Wednesday, July 11, 2012

Charles Siburt could see better than most of us...

I remember the first time I met the great Dr. Siburt.  The congregation I was with at the time was in a deeply conflicted situation, and we called in the "church Doctor" to help. We were already working with one of Charles's former students who specializes in conflict resolution.  Charles flew into our little regional-airport from Texas, and I was to pick him up at the airport.  

While I waited near the terminal, I was reading "Friedman's Fables."  In those days I was reading everything I could get my hands on by Ed Friedman and his disciples.  Charles asked me what I was reading as we greeted each other, and when I told him, he smiled broadly, raised his eyebrows, nodding his head in affirmation and said, "Ah, Friedman; the Keys to the Kingdom."  I remember how his rich baritone voice put me at ease and the immediate embrace he offered drew me to him instantly.  I felt an instant bond.   

Charles worked with us late into the night all weekend, and of course there were many eye-opening encounters.  He shared oodles of handouts (which I still have), sage advice, and not a little humor along the way.  His time with us was special.  He kindly stayed in contact with me via phone and email afterwards.

What I liked most about Charles was his ability to read a situation and then candidly communicate his thoughts.  I'd like to say that every encounter with Charles was uplifting and all rosy.  It wasn't.  Sure we laughed together, and hugged too.  But.  He has seen me in tough times, too.  I'm thankful for his ability to speak the truth in love though.  I remember him taking me by the shoulders, looking me in the eye (he stepped in to better see me) and shooting straight with me.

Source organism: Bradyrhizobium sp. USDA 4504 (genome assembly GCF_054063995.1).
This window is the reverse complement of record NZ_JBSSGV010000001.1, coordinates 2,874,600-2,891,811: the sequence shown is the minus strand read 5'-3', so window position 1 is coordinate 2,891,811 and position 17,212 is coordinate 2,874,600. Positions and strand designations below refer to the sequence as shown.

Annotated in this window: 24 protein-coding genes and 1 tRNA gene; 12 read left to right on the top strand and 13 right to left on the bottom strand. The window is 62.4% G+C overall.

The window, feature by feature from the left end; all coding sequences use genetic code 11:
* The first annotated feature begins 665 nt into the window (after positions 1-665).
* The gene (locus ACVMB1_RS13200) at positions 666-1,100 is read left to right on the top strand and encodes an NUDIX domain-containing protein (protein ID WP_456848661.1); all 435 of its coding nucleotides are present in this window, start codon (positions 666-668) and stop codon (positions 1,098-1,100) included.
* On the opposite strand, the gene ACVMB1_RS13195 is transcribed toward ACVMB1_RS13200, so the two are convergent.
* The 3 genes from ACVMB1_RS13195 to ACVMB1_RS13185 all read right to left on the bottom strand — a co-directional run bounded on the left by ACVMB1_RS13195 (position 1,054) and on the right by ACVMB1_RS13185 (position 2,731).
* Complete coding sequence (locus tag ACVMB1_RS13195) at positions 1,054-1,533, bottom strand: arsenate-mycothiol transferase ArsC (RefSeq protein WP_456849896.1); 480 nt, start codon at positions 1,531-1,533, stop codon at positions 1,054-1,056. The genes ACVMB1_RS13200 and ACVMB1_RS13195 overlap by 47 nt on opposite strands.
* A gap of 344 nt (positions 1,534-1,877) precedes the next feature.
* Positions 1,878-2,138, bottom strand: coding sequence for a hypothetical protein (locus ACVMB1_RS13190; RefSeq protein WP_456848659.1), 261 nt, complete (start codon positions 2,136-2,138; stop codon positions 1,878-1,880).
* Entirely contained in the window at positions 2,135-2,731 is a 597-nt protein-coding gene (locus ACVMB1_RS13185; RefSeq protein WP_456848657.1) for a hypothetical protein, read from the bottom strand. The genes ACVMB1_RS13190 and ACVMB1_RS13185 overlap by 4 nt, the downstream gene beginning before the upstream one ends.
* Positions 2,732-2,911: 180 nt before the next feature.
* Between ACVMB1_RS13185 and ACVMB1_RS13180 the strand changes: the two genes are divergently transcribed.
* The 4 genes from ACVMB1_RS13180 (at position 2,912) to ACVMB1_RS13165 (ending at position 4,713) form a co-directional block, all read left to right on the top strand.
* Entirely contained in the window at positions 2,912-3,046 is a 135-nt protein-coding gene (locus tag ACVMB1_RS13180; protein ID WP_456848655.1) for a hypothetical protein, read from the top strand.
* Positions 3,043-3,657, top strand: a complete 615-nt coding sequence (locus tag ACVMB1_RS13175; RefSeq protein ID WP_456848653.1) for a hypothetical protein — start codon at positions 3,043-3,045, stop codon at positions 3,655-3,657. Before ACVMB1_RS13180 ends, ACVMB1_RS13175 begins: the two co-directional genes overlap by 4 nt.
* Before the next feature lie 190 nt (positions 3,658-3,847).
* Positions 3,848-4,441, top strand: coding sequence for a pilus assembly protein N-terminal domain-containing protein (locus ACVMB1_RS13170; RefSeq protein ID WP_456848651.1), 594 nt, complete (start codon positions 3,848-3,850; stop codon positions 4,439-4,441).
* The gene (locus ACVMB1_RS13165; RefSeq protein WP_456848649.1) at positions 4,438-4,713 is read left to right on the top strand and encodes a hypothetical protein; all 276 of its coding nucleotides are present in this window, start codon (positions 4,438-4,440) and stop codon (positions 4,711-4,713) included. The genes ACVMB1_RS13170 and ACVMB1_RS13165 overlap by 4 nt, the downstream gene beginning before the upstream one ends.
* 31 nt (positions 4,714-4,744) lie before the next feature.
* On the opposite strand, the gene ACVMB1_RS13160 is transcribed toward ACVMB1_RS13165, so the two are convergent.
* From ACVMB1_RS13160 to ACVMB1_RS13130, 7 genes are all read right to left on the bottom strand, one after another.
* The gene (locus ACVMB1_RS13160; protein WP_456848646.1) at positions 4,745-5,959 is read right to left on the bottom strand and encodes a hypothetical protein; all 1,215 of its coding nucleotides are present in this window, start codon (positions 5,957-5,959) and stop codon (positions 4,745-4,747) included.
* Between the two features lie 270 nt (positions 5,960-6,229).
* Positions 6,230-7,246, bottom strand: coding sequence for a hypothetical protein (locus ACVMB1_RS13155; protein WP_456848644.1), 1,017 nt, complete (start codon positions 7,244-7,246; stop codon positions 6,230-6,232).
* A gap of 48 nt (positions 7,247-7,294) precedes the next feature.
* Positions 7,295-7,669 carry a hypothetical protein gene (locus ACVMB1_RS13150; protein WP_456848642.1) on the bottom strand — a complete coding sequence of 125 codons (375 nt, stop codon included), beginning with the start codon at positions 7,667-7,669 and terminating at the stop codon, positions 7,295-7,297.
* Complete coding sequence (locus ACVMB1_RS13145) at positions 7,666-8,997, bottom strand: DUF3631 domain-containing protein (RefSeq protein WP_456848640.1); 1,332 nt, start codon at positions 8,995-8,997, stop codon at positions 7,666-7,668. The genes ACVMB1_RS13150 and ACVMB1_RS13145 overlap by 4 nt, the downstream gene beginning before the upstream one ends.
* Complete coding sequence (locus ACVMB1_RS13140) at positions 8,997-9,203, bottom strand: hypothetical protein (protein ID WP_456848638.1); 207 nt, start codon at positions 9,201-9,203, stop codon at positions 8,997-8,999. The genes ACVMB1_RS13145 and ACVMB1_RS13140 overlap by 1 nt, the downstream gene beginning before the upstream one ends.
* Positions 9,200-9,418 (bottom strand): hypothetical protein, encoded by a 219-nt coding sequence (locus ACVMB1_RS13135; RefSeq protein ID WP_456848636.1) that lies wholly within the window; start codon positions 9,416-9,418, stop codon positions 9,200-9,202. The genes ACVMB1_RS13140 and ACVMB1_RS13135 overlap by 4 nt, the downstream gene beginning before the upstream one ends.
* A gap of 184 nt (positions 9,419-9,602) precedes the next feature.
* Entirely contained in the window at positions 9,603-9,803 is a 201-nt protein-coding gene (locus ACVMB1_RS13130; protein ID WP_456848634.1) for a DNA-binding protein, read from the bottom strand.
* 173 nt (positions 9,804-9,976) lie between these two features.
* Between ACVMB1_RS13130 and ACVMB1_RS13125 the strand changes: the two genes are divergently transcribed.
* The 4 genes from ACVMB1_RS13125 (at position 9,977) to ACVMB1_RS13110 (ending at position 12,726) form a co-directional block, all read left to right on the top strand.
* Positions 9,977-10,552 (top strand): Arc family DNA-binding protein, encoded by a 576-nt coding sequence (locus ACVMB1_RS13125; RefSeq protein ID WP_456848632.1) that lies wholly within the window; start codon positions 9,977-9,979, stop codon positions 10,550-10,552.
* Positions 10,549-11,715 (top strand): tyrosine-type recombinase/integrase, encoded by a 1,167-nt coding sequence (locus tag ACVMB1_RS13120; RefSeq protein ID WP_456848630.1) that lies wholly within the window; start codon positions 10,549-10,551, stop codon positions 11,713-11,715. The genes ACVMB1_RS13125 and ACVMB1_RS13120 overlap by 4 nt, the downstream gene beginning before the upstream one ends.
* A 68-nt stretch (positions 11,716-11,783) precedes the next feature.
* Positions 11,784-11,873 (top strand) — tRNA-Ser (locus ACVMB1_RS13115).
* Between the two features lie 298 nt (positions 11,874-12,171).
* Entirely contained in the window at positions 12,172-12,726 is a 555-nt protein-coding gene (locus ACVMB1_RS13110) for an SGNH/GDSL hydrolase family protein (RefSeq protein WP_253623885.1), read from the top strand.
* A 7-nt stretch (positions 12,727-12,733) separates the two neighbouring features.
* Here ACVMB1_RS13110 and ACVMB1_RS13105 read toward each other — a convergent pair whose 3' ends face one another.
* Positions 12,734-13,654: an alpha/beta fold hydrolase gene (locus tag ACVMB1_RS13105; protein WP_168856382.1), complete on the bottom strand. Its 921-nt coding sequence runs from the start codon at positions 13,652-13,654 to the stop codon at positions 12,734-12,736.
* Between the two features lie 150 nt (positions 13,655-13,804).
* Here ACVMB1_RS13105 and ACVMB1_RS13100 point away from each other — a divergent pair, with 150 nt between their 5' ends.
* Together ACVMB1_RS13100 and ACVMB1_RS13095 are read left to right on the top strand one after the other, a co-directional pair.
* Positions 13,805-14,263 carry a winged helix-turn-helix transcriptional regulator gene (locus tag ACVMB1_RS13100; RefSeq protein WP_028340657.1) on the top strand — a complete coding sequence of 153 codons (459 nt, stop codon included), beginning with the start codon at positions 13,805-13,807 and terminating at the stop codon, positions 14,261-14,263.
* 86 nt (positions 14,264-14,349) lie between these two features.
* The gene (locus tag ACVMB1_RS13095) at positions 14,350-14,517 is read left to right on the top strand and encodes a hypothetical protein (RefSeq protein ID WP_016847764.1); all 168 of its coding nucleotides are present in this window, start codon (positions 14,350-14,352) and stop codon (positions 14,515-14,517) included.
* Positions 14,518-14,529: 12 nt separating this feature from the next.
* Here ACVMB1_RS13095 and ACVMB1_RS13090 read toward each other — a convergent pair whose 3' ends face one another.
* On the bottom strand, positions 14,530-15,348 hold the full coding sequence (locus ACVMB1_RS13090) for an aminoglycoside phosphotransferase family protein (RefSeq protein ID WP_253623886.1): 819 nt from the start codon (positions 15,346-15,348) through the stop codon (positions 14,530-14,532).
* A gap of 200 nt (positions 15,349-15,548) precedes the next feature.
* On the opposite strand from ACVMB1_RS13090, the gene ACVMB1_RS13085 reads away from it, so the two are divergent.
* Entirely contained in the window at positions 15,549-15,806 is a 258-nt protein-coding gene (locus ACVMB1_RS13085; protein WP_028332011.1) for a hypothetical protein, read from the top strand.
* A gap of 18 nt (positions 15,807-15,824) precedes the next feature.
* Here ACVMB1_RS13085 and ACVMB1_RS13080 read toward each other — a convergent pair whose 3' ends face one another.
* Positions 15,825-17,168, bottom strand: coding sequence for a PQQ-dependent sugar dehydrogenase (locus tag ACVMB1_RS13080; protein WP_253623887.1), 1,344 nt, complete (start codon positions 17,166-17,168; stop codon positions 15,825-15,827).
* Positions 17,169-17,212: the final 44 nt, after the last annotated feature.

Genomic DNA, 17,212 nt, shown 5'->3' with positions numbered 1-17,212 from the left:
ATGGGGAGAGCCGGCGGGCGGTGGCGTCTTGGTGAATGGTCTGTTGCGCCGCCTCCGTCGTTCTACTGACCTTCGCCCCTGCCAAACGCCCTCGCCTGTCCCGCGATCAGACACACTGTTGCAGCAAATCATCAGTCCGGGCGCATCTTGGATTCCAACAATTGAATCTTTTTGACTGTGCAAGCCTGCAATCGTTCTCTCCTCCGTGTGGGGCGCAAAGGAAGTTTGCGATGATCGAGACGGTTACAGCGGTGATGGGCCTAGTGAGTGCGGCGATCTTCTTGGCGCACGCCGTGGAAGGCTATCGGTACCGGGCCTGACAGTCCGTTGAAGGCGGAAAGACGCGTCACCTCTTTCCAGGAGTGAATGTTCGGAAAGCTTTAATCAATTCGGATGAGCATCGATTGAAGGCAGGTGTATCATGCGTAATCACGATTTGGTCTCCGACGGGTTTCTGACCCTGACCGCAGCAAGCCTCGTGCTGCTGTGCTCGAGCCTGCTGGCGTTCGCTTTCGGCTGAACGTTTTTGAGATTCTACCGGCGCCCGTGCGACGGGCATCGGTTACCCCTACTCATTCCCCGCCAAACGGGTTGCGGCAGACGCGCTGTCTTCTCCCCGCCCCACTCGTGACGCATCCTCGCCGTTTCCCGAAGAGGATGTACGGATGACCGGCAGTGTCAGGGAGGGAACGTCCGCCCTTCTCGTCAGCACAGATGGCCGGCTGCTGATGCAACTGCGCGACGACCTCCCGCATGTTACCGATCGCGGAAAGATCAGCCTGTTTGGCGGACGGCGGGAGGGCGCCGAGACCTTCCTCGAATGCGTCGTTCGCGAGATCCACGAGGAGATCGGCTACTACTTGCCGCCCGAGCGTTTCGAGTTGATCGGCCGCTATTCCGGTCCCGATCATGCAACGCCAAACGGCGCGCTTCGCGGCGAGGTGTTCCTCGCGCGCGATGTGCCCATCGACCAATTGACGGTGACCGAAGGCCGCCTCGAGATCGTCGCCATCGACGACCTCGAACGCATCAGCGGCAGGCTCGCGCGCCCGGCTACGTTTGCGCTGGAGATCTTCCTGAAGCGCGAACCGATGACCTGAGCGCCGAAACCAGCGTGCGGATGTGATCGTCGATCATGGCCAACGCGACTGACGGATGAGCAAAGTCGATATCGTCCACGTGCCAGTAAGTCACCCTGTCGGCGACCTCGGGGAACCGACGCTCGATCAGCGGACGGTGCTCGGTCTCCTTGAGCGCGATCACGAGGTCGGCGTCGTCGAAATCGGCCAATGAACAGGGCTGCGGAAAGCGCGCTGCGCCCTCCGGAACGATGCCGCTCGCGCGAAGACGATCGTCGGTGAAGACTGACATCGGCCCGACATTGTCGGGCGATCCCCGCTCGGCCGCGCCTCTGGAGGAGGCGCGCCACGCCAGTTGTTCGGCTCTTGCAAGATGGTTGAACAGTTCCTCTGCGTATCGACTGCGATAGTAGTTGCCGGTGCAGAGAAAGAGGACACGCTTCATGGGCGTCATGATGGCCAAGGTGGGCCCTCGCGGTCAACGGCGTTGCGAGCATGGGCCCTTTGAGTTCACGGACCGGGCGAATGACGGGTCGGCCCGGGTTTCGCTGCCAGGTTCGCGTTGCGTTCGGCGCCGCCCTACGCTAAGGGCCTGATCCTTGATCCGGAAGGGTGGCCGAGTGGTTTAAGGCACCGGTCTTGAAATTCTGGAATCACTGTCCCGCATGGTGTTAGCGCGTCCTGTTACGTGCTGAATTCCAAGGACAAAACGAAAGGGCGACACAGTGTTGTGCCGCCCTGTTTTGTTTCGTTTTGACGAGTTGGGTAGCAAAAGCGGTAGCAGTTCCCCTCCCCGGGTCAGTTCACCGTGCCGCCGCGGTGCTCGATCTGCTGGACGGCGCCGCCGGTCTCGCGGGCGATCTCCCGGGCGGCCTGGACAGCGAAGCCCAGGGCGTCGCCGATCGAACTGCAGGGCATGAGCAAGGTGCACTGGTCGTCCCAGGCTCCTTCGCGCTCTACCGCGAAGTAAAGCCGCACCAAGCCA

Charles wasn't one to have the wool pulled over his eyes.  I clearly remember him seated in a chair and with a nod of his, his head would drop lower and lower it seemed to me, he'd look up, smile rather sheepishly, and say what he thought.  Usually what he had to say was needed, but not always wanted.  He could call out everyone's immaturity, mine included, in a way you had to appreciate and accept.  

Last year, Tammy and I had the intense blessing of being with Charles and Judy at the retreat they hosted in Texas, through the Ministers Support Network.  What a weekend that was!  What a rich blessing.  What a time of renewal.  We were with several other ministry-couples, all of us hurting in one way or another.  Charles, Judy, and a few other couples that partnered with the Siburts, loved on us, and gave us hope.  I remember crying that month, last spring, upon hearing the news of Charles's battle with cancer; it didn't seem fair.

There are hundreds, maybe thousands of preachers like me, who know Charles for the same reasons I do.  We were knee-deep in church conflict, and Charles had the tools and skills to help us navigate some very stormy waters.  Hearing of his death, in a way challenges me to remember the lessons he passed on to us.  His passing I know is a huge loss for his loved ones, Judy, their children and the extended family.  We all feel a loss today, one that we'll share for a long time.

“Blessed are the peacemakers, for they shall be called sons of God." (Matthew 5:9 ESV)

Saturday, July 7, 2012

IS there any power in words or the Word: